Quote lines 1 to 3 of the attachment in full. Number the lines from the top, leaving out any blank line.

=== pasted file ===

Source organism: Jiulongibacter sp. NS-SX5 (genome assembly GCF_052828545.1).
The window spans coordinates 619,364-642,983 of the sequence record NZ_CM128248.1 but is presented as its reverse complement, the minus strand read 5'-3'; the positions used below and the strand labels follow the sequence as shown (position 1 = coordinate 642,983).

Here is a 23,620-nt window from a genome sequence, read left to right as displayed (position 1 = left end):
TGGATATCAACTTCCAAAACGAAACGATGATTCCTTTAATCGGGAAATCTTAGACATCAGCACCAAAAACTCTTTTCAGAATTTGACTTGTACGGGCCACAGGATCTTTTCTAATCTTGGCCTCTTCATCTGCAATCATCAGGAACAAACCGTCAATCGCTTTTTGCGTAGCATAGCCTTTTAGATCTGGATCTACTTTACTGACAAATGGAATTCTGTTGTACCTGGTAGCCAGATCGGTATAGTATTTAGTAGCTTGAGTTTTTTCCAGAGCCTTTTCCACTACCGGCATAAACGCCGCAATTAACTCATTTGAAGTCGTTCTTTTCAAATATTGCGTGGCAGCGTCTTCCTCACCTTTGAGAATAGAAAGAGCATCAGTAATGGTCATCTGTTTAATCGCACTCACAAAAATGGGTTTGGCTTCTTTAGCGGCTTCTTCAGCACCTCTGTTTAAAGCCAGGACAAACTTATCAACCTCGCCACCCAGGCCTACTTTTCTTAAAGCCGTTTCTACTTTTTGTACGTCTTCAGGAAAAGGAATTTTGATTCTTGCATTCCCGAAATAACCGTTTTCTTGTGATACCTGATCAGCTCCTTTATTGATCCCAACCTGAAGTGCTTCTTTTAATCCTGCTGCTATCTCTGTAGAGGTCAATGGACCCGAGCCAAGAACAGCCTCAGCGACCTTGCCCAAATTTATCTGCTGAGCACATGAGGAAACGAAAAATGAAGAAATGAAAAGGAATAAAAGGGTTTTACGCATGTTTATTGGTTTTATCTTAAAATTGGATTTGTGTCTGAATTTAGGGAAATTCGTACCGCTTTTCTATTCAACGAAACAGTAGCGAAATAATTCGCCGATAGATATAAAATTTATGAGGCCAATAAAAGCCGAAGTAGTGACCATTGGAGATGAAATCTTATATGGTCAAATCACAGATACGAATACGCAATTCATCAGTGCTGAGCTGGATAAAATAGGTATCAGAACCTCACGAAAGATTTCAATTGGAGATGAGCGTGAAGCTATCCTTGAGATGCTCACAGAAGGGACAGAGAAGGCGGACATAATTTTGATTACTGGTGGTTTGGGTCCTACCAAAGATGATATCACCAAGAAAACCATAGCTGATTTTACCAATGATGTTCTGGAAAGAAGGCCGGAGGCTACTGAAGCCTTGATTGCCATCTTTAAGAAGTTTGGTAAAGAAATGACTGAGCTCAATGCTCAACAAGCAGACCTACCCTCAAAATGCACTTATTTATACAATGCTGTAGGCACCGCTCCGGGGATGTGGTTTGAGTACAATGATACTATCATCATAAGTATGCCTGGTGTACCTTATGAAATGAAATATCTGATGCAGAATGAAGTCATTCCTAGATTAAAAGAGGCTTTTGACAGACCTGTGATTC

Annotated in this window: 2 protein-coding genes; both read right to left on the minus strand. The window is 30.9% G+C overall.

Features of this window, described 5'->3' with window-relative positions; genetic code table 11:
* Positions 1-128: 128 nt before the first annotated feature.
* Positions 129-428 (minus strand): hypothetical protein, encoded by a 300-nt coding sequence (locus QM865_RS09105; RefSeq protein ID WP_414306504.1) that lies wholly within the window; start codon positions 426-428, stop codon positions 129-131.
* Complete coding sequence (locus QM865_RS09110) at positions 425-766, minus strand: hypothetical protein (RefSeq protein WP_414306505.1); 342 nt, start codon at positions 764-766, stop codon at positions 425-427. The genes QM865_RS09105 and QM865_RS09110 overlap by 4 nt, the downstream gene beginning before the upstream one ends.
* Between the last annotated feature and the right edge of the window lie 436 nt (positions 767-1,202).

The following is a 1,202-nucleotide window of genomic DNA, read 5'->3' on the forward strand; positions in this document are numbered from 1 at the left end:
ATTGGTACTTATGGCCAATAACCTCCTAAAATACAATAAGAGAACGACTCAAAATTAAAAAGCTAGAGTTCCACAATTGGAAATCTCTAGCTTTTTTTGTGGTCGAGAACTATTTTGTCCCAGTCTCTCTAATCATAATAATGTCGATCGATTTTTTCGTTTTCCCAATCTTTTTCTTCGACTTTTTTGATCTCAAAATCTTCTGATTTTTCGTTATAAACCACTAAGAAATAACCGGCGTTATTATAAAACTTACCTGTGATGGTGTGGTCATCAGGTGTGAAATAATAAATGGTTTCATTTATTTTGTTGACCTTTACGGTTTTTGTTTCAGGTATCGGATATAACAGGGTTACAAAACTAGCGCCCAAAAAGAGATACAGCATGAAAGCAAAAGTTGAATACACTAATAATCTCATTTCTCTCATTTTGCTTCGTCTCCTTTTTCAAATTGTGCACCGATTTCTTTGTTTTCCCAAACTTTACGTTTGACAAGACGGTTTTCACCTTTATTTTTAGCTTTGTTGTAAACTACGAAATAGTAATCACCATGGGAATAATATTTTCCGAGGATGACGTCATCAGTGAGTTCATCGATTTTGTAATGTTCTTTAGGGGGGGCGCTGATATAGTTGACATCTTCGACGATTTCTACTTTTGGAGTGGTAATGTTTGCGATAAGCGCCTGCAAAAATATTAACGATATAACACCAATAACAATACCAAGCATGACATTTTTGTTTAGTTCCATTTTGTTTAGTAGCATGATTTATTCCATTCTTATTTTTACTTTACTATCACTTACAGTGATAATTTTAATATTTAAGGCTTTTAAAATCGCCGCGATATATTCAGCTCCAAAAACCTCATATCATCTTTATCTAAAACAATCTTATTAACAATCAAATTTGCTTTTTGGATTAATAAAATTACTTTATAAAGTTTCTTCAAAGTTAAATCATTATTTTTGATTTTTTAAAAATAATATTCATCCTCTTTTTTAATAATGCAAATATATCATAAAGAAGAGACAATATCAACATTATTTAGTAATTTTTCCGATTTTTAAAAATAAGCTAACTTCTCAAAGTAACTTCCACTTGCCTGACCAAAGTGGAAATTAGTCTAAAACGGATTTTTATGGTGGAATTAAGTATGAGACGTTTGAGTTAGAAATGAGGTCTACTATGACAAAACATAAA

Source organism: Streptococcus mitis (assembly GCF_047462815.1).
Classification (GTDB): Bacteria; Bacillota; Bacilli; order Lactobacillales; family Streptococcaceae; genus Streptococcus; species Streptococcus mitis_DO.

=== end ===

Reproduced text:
Source organism: Jiulongibacter sp. NS-SX5 (genome assembly GCF_052828545.1).
The window spans coordinates 619,364-642,983 of the sequence record NZ_CM128248.1 but is presented as its reverse complement, the minus strand read 5'-3'; the positions used below and the strand labels follow the sequence as shown (position 1 = coordinate 642,983).

Here is a 23,620-nt window from a genome sequence, read left to right as displayed (position 1 = left end):